Joe Zhang has impeccable timing. The former investment banker’s book about running a small Chinese microcredit firm, “Inside China’s Shadow Banking”, has hit shelves just as concerns about the country’s runaway credit boom are capturing global headlines. Yet despite the title, it’s China’s state-owned banking system that emerges as the tale’s dysfunctional villain.
Zhang’s story is part memoir, part diagnosis. It begins with his brief tenure as chief executive of Wansui Microcredit, a small lender in southern China making business loans with interest rates as high as 23 percent a year. In extensive and sometimes unnecessary detail, he describes the controlled chaos of an institution struggling to grow despite restrictive rules and unsympathetic regulators. In an attempt to build a more sustainable firm, Zhang deploys all the tools of Chinese business: personal connections, mutual backscratching, and endless dinners.
China’s pervasive corruption is never far from the surface. Shortly after arriving at Wansui, Zhang discovers that two senior managers have accepted stock options from a borrower in return for a cheap long-term loan. Later, a private equity investor tries to interest him in a business that will raise money by selling investment products to bank customers. Success is assured because the bank president’s cousin has been granted a secret stake in the business. Zhang professes himself shocked, and steers clear.
Along the way, Zhang provides a helpful taxonomy of China’s shadow banking industry – a phrase that is as widely used as it is little understood. It is a world full of misleading labels. Beyond its name, Wansui Microcredit has little in common with the lending schemes for Bangladeshi peasants made famous by Nobel laureate Muhammad Yunus. “Trust companies” sound reassuring, but actually resemble Wall Street investment firms, arranging high-risk loans for borrowers shut off from conventional bank credit. Perhaps the best euphemism of all is “wealth management products”, actually parcels of risky loans sold to bank customers on the unspoken assumption that the institution will pick up the tab if things go wrong.
Critics often point to China’s shadow banking boom as evidence of the shaky foundations of economic growth. Zhang, however, makes a compelling argument that real problem lies with China’s regulated banking industry. Official interest rates, which are tightly controlled, have fixed the cost of borrowing below the pace of inflation for decades. Loan volumes are controlled by crude quotas imposed by the central bank. As a result, access to credit is determined not by market forces, but by official decree or personal connections.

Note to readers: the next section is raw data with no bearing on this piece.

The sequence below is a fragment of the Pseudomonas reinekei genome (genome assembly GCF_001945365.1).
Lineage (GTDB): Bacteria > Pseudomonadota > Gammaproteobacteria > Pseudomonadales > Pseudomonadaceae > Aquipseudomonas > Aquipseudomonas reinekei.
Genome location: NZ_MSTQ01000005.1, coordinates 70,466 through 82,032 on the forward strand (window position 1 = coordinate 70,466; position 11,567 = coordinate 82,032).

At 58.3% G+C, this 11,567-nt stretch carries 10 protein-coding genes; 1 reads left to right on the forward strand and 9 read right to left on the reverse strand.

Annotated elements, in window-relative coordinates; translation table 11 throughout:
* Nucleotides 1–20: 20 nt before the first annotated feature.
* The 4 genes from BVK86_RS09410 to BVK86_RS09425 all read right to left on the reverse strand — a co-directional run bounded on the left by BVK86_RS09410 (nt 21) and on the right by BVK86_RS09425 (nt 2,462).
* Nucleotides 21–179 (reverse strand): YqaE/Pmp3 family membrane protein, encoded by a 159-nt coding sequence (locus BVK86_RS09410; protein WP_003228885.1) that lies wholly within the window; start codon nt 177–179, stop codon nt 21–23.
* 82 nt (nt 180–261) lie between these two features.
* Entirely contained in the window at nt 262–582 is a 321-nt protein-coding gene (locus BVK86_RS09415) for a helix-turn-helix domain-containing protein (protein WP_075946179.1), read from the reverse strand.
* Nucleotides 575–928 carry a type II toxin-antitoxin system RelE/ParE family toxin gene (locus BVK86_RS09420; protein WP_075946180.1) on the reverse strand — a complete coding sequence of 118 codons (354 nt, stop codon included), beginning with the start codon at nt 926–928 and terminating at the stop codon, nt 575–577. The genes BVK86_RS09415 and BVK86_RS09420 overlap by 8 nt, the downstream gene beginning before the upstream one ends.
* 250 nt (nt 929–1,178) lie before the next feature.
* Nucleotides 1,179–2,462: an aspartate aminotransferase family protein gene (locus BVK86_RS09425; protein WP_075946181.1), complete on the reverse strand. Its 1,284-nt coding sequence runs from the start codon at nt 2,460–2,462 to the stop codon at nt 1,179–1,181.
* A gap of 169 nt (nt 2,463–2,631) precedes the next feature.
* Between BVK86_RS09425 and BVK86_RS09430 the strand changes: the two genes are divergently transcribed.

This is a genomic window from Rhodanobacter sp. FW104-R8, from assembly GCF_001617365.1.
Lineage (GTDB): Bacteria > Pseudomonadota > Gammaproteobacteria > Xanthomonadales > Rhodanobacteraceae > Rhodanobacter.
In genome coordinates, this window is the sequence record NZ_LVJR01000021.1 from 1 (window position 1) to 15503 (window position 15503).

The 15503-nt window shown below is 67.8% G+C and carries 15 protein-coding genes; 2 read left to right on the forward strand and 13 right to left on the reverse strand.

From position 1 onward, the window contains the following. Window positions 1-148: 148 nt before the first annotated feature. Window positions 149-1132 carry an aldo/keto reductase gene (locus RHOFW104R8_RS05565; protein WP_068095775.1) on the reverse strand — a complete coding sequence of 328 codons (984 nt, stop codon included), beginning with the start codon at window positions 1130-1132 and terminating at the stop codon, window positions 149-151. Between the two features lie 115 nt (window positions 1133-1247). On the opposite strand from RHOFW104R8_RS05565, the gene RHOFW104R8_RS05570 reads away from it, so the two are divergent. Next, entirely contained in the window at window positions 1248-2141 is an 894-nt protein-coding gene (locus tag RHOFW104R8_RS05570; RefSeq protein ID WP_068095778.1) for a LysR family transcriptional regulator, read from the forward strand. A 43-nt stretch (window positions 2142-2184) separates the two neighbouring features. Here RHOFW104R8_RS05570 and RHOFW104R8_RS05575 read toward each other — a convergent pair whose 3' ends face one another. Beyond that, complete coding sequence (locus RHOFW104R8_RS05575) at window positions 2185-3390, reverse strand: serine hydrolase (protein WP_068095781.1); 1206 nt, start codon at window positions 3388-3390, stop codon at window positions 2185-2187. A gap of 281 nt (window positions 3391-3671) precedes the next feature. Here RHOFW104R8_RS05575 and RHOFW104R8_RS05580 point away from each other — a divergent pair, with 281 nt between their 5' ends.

Those able to borrow, mostly big state-owned firms, have ample opportunity to make extensive and sometimes wasteful investments. Smaller companies are forced to seek out alternative sources of credit at much higher rates. Consumers who are tired of watching the real value of their savings dwindle in their bank accounts speculate on property or other risky investments. This system is not just inefficient; it’s also responsible for China’s rampant inequality.
When China’s interbank interest rates spiked in June, the central bank held back from a rapid, public intervention. That decision has been praised as a sign that the authorities are finally willing to rein in uncontrolled credit growth. Yet it can also be interpreted as a retrograde step that will reduce the flow of credit to those that do not enjoy official favour. Zhang concludes the only solution is to loosen restrictions on bank interest rates and let the market decide.
But he admits that doing so will be dangerous: “The major challenge for the economy and the banking industry in the next decade is how to abandon financial repression without causing havoc.”
Zhang claims to have written this book on his Blackberry in ten days, and it shows. Its structure is as chaotic as the world he describes. The text flits between personal anecdote, biographical detail and analytical observation. Terms that might confuse the uninformed reader are not always explained. Nevertheless, these dispatches from the wild lending frontier add colour to a topic that is often lacking details.
That, and Zhang’s excellent timing, makes it a valuable reference for anyone attempting to understand the causes, consequences and conclusion of China’s credit boom.